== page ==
Scenario #3: A couple making aliyah was recommended to use a professional organizer and my name came up in conversation. Since this is my column and I can write myself as a “fly on the wall,” I know the couple responded, “We don’t need a professional organizer. We can do it ourselves. Moving is over-dramatized. We have a plan. We can pack boxes ourselves using the newspaper that has been sitting in the garage waiting for our big move. We will gather boxes from the local liquor store or grocery store. One of us can find places to discard the furniture and chachkas. One of us will interview the movers. Our kids will come from near and far to choose what they want to bring to their homes. Slowly but surely, we will empty our home and put it on the market.”
A few months later I received a call.“Hello. Is this I clutter? Sorry, iDeclutter. I heard you help people to downsize, purge and empty their homes. We are making aliyah. We were planning to move this August, but things got a little harried and we had to push it off. You asked why we moved our date? Well, we had to take care of the insect infestation that came from the empty boxes I gathered from the liquor store and supermarket parking lots. I started packing our dishes in newspaper and I got distracted for about a month. So, when I went back to it, I saw the newspaper had left a grimy film on the plates. We had to unwrap everything and wash them in very hot water. Then we started interviewing moving companies and learned unless the movers do the packing, our goods are not insurable.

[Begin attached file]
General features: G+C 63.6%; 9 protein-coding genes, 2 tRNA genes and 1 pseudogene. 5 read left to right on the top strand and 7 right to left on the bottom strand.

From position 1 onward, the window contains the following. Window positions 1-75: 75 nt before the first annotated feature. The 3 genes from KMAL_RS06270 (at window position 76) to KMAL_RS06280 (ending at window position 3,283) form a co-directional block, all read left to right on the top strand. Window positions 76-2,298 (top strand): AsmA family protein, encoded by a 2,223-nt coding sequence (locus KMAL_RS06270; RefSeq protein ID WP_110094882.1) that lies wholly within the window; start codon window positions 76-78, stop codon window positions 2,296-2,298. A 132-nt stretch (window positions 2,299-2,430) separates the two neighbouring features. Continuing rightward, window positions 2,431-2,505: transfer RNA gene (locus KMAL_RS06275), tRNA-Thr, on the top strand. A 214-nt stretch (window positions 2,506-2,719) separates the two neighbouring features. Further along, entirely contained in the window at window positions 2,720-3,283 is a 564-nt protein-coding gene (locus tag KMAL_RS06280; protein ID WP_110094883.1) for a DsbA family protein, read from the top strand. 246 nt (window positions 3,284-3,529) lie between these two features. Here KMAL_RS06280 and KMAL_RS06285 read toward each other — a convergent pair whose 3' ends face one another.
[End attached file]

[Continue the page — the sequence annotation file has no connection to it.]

Also, we are still waiting for our kids and grandkids to come to tell us what furniture, art and memorabilia they want. Our kids are so busy, they have trouble finding the time to come see our stuff. A couple of them said they don’t want any of our “brown furniture” because it’s not their “style.” I don’t understand. What is wrong with brown? What is “out” about wood? It breaks our hearts to think our items will be thrown out or go to strangers. Another thing is we need to find what to do with our dining room set. Pity, but our gorgeous breakfront is too big to fit in an Israeli apartment. Also, I am not sleeping well and when I do sleep, I have nightmares that the movers brought our lift to the wrong dock and we lose everything. Is there anything a professional organizer can do this late in the game?”
Yes, although in this case, it would have been better if the professional organizer had been called in at the beginning of the purging and packing process. This was a case of a couple that wanted the full services an organizer can offer. Although they hired me deep into the process, I was able to help get things back on track by creating “to do” lists, set up schedules, and contact my many resources to either find a new home for their furniture or the most reputable and budget-conscious junk collectors, as well as helping with other matters.
Everyone has their own amazing talents. No one can be the best at everything. Therefore, not everyone can handle moving and downsizing by themselves. By allowing those who have this talent to help, you will be able to focus on other crucial matters, alleviate stress and avoid family arguments.
I am prepared to help. Please give me a call for a free 30-minute phone consultation.
Ellen Smith is Central Jersey’s Kosher Organizer and tzniut wardrobe stylist. For over 14 years, Ellen has helped people restore order and create calm in their homes and souls. See Ellen’s work on Instagram @ideclutterbyEllen. Contact Ellen for a complimentary phone consultation at [email protected].